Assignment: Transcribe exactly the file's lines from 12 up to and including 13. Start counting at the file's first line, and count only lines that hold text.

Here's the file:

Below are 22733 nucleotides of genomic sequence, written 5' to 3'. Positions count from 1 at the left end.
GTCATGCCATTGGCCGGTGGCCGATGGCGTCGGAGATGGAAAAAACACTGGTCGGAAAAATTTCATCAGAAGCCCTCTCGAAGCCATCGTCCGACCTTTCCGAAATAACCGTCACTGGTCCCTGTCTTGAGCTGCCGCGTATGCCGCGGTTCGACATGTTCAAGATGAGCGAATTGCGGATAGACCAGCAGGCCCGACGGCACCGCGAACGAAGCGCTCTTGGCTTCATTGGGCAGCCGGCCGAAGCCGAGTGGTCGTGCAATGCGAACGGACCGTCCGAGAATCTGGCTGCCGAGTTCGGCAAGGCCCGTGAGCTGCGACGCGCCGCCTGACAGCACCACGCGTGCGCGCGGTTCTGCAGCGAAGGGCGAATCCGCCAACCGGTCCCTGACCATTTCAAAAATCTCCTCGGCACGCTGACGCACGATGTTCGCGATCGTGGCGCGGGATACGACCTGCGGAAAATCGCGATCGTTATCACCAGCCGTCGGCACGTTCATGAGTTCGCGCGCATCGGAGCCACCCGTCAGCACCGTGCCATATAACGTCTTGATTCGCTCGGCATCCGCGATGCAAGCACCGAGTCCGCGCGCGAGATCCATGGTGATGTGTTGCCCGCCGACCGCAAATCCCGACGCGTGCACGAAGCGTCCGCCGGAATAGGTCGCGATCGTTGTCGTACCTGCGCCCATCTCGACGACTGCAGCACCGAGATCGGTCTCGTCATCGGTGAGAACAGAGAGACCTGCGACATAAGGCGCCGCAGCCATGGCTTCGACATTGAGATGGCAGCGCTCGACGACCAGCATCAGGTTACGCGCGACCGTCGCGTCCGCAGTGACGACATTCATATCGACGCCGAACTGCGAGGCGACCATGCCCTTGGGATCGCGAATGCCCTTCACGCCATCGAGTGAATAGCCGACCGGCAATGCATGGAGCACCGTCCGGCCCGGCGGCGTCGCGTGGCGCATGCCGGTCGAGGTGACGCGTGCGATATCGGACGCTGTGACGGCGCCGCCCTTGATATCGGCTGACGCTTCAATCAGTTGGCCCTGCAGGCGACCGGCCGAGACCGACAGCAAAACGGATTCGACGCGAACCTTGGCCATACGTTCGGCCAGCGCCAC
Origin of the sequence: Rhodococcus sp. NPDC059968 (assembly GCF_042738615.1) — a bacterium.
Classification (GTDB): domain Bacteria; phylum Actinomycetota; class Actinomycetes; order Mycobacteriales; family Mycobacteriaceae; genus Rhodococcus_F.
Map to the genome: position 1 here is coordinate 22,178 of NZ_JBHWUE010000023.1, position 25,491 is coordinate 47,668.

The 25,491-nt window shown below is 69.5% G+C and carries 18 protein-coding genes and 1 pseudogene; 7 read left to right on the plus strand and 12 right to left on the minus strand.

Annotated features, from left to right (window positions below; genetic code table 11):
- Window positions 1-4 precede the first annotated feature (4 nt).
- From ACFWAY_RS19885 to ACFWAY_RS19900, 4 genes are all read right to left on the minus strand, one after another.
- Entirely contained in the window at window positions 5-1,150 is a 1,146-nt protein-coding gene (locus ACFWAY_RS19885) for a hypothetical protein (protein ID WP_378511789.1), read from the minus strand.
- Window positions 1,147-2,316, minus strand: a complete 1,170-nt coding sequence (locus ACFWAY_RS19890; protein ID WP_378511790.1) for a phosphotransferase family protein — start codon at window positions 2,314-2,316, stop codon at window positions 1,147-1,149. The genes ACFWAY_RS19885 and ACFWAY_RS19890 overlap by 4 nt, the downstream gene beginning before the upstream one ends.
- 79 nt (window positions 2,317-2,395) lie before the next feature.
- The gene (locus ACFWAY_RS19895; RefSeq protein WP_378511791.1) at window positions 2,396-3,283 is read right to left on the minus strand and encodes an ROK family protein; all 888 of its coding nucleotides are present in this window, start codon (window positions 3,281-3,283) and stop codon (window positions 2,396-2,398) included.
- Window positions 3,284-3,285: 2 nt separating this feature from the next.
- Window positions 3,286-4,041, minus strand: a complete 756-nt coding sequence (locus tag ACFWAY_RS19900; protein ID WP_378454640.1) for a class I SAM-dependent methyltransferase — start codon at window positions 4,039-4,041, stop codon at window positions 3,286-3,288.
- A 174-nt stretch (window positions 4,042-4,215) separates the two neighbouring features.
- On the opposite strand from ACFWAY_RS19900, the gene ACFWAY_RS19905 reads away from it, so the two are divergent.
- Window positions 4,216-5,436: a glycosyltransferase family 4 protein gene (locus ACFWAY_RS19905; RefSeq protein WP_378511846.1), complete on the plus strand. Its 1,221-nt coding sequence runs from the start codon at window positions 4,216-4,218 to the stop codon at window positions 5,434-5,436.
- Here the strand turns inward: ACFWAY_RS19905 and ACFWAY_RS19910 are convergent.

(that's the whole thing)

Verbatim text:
- 79 nt (window positions 2,317-2,395) lie before the next feature.
- The gene (locus ACFWAY_RS19895; RefSeq protein WP_378511791.1) at window positions 2,396-3,283 is read right to left on the minus strand and encodes an ROK family protein; all 888 of its coding nucleotides are present in this window, start codon (window positions 3,281-3,283) and stop codon (window positions 2,396-2,398) included.